The second of three blogs about the formation of Operation Easter – an initiative started 21 years ago to tackle the scourge of egg thieves.

Barn doors and bad guys

White-tailed eagles are big birds. Whoever first christened them as flying ‘barn doors’ probably did not expect this phrase to be so well-used to describe these magnificent birds.

But like many raptors, they have been subject to extensive human persecution. This led to extinction in Scotland: the last birds bred in 1916 and the last bird was shot a couple of years later. In 1975, an international reintroduction project started bringing young birds from Norway to Scotland. This led to the first Scottish chick being fledged a nest on the Isle of Mull in 1985. Those early years were shrouded in secrecy. However, with over 100 pairs now gracing the Scottish skies their success is widely celebrated. They make a huge contribution to wildlife tourism benefiting local communities, in places like Skye and Mull.

Flying ‘barn doors’ – the spectacular white-tailed eagle (Chris Gomersall)

Despite the attempts to keep those first breeding locations a closely-guarded secret, they soon came onto the radar of egg thieves as a potentially new and highly prized addition for their collections. Their rarity made them irresistible. In March 1995, two egg thieves from Coventry and Merseyside tried to rob a Mull nest. At that time there were just a fragile handful of pairs breeding in Scotland with just five chicks fledged the previous year. During the night-time raid, the female parent broke one of her eggs trying to defend the nest and the remaining one was left. Mull was now getting all the wrong sort of attention – more bad guys would be coming, and something needed to be done.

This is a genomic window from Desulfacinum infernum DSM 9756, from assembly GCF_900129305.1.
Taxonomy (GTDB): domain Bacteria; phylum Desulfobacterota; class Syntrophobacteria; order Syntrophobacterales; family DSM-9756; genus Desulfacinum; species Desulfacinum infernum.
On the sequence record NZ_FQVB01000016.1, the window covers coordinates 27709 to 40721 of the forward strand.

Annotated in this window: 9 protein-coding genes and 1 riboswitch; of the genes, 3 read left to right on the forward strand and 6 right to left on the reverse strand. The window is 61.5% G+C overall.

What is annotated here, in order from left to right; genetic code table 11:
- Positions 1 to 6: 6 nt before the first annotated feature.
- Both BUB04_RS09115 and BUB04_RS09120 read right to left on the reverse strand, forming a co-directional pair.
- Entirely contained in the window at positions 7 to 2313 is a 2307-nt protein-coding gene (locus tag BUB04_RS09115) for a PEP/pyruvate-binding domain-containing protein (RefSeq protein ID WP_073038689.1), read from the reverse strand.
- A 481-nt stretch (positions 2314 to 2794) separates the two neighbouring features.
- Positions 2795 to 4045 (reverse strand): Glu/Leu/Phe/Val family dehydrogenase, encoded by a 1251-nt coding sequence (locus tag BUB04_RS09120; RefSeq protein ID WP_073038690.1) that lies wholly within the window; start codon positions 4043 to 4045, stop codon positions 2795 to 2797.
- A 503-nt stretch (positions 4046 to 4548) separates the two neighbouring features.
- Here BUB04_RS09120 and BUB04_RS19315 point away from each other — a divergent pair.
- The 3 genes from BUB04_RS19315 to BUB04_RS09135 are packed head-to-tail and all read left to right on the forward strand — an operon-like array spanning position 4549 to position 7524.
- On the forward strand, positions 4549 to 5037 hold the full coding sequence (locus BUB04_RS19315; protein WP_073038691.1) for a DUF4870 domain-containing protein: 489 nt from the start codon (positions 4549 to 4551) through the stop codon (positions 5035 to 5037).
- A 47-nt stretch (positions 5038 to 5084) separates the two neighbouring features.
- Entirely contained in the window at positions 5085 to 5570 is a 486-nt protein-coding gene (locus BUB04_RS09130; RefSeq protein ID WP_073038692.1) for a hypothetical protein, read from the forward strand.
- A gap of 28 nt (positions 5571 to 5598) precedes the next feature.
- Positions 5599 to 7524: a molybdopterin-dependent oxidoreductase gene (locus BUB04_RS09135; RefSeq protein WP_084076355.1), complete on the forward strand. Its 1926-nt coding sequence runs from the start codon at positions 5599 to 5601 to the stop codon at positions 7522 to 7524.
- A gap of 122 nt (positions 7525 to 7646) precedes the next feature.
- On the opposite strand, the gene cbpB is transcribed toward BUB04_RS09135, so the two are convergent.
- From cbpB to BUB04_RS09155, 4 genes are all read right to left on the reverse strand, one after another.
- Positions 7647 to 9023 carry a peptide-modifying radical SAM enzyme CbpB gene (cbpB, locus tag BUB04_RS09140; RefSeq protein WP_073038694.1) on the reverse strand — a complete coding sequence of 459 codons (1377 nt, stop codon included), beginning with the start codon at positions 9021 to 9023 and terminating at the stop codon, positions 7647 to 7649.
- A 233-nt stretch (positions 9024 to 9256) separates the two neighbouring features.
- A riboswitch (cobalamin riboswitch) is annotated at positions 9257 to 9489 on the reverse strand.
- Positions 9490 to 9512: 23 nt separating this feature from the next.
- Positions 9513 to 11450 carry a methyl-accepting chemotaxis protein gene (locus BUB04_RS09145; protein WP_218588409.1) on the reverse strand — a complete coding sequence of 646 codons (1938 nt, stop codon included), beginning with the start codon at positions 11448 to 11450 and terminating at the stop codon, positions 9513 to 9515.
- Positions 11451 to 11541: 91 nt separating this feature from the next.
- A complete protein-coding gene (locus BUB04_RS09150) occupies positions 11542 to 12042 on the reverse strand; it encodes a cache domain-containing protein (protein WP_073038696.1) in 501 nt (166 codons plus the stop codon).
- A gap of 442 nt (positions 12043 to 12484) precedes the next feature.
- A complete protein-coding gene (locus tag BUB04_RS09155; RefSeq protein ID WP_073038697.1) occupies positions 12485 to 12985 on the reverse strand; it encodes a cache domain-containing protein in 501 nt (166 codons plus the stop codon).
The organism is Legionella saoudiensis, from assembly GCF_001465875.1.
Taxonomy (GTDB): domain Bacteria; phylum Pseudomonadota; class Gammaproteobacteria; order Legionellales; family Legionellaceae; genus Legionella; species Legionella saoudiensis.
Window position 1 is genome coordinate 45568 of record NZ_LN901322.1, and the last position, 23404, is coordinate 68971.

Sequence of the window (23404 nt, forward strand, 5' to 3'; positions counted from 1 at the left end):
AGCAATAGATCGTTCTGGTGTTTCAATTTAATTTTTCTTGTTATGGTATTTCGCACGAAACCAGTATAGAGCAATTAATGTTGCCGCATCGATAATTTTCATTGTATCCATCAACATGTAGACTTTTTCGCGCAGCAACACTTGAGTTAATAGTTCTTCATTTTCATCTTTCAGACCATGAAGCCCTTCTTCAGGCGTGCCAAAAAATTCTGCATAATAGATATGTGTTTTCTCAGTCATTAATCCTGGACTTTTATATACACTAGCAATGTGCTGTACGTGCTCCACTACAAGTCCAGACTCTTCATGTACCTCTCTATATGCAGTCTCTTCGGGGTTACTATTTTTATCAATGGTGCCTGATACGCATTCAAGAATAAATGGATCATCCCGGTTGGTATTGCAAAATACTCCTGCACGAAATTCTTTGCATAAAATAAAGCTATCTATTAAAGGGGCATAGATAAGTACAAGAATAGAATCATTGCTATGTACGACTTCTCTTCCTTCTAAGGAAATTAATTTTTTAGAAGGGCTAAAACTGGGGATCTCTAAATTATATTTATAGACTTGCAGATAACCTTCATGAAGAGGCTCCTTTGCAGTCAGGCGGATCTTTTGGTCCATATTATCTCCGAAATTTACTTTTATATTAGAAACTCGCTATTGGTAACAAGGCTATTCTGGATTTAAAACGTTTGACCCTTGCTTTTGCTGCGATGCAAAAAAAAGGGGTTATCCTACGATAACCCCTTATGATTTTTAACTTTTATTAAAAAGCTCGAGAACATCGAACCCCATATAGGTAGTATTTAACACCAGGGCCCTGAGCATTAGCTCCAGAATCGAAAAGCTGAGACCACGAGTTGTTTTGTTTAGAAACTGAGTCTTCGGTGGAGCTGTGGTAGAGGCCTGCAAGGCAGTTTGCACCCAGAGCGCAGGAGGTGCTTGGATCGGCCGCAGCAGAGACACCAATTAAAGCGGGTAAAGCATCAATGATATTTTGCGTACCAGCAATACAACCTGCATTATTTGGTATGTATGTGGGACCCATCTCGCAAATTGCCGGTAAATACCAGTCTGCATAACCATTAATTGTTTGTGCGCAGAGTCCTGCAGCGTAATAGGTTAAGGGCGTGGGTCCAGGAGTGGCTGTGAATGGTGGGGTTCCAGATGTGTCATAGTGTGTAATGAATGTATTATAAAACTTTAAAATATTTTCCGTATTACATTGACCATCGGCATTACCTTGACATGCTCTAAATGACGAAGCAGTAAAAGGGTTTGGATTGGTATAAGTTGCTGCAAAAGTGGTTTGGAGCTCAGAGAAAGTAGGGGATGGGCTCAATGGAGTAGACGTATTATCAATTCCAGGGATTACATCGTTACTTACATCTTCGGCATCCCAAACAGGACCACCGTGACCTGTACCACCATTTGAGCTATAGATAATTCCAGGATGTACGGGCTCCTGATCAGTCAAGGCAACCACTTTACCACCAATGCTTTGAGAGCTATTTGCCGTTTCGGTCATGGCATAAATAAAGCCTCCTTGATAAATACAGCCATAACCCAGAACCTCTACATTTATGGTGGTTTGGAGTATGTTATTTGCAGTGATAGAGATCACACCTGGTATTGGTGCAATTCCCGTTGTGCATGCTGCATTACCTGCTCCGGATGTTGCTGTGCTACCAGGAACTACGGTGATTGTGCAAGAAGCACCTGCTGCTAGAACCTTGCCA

In 1991, PC Finlay Christine had arrived on Mull. Having started his career in Glasgow, no doubt dealing with a different type of wildlife, he was anticipating a few years' secondment. Instead he was there a while longer - until in fact he retired in 2009. Finlay was one of those larger-than-life characters, but sadly he passed away in 2012 from cancer.

In 1995, he became the WCO for the island and worked with the local community and the RSPB to set up an eagle watch programme, which still runs to this day. The support from the local community to deal with the threat of marauding Englanders was fantastic. Ferries were watched, suspicious cars and individuals all reported back to the watchful Finlay. The RSPB warden on Mull was Richard Evans, a dedicated conservationist who tragically passed away in 2016, aged just 52. He was passionate about eagles, and was integral to the watch scheme. Myself, colleagues and seconded police officers spent some time on Mull. As well as looking out for bad guys, it was also a rather special place, with otters, divers and many other birds complementing the resident eagles.